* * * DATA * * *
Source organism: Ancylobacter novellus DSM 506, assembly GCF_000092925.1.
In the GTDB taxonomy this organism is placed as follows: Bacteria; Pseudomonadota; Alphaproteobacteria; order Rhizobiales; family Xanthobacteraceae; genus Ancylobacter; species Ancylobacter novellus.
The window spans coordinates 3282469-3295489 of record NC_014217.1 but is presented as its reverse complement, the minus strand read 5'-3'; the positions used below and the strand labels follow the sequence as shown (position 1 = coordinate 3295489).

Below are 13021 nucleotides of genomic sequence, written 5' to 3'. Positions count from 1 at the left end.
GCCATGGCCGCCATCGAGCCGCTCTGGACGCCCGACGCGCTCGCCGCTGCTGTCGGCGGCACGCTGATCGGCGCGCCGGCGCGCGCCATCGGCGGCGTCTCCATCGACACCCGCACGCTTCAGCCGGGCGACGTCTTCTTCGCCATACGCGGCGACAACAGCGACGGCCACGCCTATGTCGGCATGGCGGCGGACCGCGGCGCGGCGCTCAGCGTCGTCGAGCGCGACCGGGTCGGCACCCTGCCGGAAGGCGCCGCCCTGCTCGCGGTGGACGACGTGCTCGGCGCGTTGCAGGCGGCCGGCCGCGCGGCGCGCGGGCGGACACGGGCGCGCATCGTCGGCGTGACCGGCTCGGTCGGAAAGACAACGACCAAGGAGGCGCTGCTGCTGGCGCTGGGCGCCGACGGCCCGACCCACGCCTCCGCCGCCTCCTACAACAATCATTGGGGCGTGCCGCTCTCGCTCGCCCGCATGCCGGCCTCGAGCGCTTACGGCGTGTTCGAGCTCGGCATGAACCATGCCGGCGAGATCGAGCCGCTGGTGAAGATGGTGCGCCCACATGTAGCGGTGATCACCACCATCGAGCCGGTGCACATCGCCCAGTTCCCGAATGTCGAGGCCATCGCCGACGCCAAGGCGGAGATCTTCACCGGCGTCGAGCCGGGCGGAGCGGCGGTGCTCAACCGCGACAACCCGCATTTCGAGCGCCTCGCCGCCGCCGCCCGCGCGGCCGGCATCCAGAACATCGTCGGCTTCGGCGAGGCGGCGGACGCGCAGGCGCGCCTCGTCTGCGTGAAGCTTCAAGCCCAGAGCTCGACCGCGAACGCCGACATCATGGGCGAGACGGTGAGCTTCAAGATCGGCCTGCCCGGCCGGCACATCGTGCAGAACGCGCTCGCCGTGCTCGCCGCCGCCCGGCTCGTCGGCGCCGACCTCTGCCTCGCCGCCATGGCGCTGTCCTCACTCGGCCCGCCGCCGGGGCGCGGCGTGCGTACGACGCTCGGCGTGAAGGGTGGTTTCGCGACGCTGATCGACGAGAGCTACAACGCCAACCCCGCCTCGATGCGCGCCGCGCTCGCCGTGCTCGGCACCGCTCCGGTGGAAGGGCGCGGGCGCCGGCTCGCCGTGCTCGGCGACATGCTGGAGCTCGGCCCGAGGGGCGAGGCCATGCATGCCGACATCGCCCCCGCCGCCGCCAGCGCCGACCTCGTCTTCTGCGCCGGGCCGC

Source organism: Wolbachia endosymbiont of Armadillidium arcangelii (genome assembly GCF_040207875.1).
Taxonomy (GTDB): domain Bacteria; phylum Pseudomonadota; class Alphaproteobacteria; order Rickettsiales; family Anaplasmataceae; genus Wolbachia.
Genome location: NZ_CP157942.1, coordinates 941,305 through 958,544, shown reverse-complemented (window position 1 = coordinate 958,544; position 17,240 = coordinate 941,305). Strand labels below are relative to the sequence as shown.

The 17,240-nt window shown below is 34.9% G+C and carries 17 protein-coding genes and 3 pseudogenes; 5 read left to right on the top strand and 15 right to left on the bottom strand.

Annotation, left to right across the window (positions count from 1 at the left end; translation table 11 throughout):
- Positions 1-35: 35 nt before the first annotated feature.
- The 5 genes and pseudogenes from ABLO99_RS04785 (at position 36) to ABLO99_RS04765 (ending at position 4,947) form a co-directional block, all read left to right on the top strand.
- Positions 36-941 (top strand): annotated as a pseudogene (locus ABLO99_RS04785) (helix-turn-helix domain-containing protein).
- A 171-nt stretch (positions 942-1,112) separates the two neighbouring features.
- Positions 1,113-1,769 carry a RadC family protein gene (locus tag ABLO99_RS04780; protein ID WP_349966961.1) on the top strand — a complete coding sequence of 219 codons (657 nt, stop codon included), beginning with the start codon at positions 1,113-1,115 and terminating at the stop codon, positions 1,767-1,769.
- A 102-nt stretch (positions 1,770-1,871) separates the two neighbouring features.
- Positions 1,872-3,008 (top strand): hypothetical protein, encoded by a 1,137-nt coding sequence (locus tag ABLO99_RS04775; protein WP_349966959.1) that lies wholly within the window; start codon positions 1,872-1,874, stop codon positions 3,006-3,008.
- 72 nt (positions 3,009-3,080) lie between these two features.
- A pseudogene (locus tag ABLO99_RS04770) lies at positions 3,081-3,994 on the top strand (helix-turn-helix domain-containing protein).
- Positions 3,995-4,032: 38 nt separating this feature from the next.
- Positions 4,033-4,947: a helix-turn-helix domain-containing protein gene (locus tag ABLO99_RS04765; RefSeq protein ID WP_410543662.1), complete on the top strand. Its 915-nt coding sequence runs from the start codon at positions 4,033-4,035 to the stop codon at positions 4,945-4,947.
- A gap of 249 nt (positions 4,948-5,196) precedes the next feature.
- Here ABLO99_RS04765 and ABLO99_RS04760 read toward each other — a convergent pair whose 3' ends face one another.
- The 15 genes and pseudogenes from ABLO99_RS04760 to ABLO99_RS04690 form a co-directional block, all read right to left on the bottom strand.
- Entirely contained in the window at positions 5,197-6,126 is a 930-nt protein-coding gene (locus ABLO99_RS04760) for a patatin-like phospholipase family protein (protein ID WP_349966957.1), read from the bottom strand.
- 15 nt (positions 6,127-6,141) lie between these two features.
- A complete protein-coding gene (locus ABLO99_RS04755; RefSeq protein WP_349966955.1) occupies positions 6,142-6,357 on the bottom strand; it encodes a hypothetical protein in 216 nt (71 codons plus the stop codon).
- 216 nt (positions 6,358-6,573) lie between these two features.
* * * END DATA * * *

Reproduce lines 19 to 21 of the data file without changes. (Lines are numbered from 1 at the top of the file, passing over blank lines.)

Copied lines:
- A pseudogene (locus tag ABLO99_RS04770) lies at positions 3,081-3,994 on the top strand (helix-turn-helix domain-containing protein).
- Positions 3,995-4,032: 38 nt separating this feature from the next.
- Positions 4,033-4,947: a helix-turn-helix domain-containing protein gene (locus tag ABLO99_RS04765; RefSeq protein ID WP_410543662.1), complete on the top strand. Its 915-nt coding sequence runs from the start codon at positions 4,033-4,035 to the stop codon at positions 4,945-4,947.